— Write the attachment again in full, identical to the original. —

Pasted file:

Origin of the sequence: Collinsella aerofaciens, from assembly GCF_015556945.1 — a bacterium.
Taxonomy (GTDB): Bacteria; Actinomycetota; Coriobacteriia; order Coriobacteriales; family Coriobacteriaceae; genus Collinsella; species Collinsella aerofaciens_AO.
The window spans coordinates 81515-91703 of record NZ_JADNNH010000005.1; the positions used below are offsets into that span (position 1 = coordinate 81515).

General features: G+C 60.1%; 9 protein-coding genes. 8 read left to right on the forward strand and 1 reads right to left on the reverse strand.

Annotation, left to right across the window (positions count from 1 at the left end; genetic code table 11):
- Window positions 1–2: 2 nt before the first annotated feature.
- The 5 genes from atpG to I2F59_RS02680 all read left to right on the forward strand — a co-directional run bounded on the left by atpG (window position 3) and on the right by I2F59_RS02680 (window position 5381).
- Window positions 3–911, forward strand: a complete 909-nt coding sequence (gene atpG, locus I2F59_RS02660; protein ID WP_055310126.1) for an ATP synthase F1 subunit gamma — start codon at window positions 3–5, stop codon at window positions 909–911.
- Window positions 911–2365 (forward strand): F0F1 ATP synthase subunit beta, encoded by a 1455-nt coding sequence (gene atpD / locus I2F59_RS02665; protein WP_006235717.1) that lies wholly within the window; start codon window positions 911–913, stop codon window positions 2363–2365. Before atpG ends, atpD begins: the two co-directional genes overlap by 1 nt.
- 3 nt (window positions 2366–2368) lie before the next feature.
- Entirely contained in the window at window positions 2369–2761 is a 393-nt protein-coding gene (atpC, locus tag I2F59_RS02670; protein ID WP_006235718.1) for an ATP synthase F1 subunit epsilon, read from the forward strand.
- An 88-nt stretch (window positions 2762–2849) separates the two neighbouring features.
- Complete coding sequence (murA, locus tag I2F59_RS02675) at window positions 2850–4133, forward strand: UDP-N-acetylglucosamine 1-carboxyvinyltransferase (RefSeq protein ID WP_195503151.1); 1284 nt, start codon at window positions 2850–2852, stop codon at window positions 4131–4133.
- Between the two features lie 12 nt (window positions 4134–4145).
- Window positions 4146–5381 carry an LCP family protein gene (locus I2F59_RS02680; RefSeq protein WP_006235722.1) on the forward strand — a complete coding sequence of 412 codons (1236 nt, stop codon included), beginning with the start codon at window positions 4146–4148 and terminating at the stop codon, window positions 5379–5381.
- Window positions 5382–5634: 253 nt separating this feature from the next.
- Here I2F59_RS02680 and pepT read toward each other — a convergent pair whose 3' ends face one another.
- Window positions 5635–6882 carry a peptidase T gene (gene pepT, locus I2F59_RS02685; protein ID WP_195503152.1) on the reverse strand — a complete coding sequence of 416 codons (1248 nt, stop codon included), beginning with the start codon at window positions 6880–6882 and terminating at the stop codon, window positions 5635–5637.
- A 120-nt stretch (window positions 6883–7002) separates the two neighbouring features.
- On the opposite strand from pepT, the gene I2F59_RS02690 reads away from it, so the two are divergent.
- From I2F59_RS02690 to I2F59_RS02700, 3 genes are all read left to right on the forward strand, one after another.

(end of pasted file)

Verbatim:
Origin of the sequence: Collinsella aerofaciens, from assembly GCF_015556945.1 — a bacterium.
Taxonomy (GTDB): Bacteria; Actinomycetota; Coriobacteriia; order Coriobacteriales; family Coriobacteriaceae; genus Collinsella; species Collinsella aerofaciens_AO.
The window spans coordinates 81515-91703 of record NZ_JADNNH010000005.1; the positions used below are offsets into that span (position 1 = coordinate 81515).

General features: G+C 60.1%; 9 protein-coding genes. 8 read left to right on the forward strand and 1 reads right to left on the reverse strand.

Annotation, left to right across the window (positions count from 1 at the left end; genetic code table 11):
- Window positions 1–2: 2 nt before the first annotated feature.
- The 5 genes from atpG to I2F59_RS02680 all read left to right on the forward strand — a co-directional run bounded on the left by atpG (window position 3) and on the right by I2F59_RS02680 (window position 5381).
- Window positions 3–911, forward strand: a complete 909-nt coding sequence (gene atpG, locus I2F59_RS02660; protein ID WP_055310126.1) for an ATP synthase F1 subunit gamma — start codon at window positions 3–5, stop codon at window positions 909–911.
- Window positions 911–2365 (forward strand): F0F1 ATP synthase subunit beta, encoded by a 1455-nt coding sequence (gene atpD / locus I2F59_RS02665; protein WP_006235717.1) that lies wholly within the window; start codon window positions 911–913, stop codon window positions 2363–2365. Before atpG ends, atpD begins: the two co-directional genes overlap by 1 nt.
- 3 nt (window positions 2366–2368) lie before the next feature.
- Entirely contained in the window at window positions 2369–2761 is a 393-nt protein-coding gene (atpC, locus tag I2F59_RS02670; protein ID WP_006235718.1) for an ATP synthase F1 subunit epsilon, read from the forward strand.
- An 88-nt stretch (window positions 2762–2849) separates the two neighbouring features.
- Complete coding sequence (murA, locus tag I2F59_RS02675) at window positions 2850–4133, forward strand: UDP-N-acetylglucosamine 1-carboxyvinyltransferase (RefSeq protein ID WP_195503151.1); 1284 nt, start codon at window positions 2850–2852, stop codon at window positions 4131–4133.
- Between the two features lie 12 nt (window positions 4134–4145).
- Window positions 4146–5381 carry an LCP family protein gene (locus I2F59_RS02680; RefSeq protein WP_006235722.1) on the forward strand — a complete coding sequence of 412 codons (1236 nt, stop codon included), beginning with the start codon at window positions 4146–4148 and terminating at the stop codon, window positions 5379–5381.
- Window positions 5382–5634: 253 nt separating this feature from the next.
- Here I2F59_RS02680 and pepT read toward each other — a convergent pair whose 3' ends face one another.
- Window positions 5635–6882 carry a peptidase T gene (gene pepT, locus I2F59_RS02685; protein ID WP_195503152.1) on the reverse strand — a complete coding sequence of 416 codons (1248 nt, stop codon included), beginning with the start codon at window positions 6880–6882 and terminating at the stop codon, window positions 5635–5637.
- A 120-nt stretch (window positions 6883–7002) separates the two neighbouring features.
- On the opposite strand from pepT, the gene I2F59_RS02690 reads away from it, so the two are divergent.
- From I2F59_RS02690 to I2F59_RS02700, 3 genes are all read left to right on the forward strand, one after another.